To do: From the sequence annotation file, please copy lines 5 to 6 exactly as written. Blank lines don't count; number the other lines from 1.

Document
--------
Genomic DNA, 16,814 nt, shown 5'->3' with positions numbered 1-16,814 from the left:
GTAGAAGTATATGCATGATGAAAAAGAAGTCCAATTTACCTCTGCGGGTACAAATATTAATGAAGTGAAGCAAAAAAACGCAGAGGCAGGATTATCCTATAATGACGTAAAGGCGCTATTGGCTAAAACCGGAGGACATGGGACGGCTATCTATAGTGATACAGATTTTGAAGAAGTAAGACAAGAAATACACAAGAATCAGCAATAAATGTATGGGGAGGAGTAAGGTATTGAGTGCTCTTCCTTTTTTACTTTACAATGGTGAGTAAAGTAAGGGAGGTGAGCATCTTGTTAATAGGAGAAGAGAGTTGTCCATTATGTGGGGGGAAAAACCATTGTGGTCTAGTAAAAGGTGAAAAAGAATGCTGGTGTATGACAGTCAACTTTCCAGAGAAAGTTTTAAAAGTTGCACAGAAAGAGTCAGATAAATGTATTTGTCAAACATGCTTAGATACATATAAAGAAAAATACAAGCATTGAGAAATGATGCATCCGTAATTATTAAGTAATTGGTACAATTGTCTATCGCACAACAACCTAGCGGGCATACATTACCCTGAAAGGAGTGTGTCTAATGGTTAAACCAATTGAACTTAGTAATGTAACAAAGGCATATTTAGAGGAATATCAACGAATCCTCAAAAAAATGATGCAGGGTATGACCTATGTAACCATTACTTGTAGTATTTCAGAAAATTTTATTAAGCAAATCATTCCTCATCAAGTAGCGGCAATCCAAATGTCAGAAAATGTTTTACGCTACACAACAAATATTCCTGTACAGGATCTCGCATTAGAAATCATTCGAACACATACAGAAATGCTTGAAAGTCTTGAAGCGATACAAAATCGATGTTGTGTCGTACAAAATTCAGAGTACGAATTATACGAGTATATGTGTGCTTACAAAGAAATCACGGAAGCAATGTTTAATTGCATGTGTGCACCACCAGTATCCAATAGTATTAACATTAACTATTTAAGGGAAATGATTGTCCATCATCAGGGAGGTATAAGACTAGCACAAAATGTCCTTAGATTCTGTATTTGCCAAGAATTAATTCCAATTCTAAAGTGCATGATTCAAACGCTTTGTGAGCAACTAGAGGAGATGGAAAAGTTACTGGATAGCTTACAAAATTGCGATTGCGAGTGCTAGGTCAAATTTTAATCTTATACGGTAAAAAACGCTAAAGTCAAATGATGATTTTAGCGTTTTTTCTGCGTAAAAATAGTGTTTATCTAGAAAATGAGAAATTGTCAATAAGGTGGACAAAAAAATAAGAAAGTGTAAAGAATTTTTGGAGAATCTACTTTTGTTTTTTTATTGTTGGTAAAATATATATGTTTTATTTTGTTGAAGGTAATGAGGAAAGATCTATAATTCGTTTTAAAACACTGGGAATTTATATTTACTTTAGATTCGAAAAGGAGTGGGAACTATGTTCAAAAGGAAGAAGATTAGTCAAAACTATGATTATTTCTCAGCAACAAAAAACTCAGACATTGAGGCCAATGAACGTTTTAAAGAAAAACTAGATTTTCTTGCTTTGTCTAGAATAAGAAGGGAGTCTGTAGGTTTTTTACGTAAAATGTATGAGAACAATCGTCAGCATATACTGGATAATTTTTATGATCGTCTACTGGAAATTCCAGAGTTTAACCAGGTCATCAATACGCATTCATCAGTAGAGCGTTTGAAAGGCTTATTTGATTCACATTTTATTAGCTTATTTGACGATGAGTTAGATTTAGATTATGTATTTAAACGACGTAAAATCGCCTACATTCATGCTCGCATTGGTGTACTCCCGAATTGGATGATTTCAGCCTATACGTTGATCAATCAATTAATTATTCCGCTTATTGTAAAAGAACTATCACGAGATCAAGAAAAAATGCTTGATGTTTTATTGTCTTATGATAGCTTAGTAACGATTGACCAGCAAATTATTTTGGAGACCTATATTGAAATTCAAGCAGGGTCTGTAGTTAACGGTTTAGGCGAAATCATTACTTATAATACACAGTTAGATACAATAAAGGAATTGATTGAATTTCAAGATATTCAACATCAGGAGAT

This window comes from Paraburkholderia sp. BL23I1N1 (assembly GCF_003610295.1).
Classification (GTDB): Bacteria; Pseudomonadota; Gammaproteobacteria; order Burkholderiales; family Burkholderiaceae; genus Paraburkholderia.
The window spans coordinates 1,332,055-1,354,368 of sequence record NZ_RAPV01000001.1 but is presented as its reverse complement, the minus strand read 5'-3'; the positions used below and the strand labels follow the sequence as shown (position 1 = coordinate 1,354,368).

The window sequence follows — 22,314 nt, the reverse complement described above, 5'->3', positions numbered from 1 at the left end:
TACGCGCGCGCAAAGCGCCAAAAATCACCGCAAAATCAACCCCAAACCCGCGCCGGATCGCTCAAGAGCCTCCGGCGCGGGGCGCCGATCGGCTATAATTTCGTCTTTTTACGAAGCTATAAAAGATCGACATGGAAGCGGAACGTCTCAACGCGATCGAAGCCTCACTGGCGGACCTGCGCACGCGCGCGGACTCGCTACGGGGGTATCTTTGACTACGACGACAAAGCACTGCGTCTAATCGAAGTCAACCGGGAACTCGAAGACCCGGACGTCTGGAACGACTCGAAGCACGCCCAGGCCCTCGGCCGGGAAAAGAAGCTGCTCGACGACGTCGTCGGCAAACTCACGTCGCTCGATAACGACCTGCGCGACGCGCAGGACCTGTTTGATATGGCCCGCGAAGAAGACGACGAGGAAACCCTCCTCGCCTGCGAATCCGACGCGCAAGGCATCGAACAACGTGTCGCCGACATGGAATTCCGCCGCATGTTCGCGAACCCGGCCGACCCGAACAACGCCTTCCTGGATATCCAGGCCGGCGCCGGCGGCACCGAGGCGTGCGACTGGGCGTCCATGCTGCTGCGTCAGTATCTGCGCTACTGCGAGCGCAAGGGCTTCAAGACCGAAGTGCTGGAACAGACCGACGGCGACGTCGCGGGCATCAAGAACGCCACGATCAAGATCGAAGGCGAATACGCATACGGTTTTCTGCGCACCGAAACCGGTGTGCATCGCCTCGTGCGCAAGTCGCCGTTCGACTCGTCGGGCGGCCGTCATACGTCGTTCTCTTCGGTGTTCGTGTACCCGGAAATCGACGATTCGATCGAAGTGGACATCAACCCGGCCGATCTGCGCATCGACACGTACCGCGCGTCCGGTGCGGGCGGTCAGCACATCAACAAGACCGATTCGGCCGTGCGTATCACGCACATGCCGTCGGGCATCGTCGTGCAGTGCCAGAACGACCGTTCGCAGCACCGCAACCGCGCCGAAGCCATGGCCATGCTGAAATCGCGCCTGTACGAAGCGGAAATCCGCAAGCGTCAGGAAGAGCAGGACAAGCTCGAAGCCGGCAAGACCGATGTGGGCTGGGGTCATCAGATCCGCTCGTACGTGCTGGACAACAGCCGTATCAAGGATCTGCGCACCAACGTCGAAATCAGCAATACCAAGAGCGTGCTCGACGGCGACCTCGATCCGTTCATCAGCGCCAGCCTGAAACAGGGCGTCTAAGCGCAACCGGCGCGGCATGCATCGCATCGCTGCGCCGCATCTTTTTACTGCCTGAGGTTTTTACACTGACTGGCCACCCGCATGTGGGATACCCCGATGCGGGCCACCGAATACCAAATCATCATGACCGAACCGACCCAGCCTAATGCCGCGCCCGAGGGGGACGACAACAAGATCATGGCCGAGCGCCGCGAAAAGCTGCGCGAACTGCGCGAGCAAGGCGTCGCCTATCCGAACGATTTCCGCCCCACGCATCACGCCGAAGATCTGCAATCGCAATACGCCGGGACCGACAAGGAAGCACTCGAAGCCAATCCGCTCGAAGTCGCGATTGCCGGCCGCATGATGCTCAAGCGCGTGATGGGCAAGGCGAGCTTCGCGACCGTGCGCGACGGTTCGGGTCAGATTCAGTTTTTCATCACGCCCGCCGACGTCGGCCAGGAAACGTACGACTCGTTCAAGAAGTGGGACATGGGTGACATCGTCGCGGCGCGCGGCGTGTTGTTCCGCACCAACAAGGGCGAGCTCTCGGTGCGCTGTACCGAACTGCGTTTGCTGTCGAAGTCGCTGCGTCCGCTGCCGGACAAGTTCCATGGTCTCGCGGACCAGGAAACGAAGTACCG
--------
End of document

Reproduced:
The window spans coordinates 1,332,055-1,354,368 of sequence record NZ_RAPV01000001.1 but is presented as its reverse complement, the minus strand read 5'-3'; the positions used below and the strand labels follow the sequence as shown (position 1 = coordinate 1,354,368).

The window sequence follows — 22,314 nt, the reverse complement described above, 5'->3', positions numbered from 1 at the left end: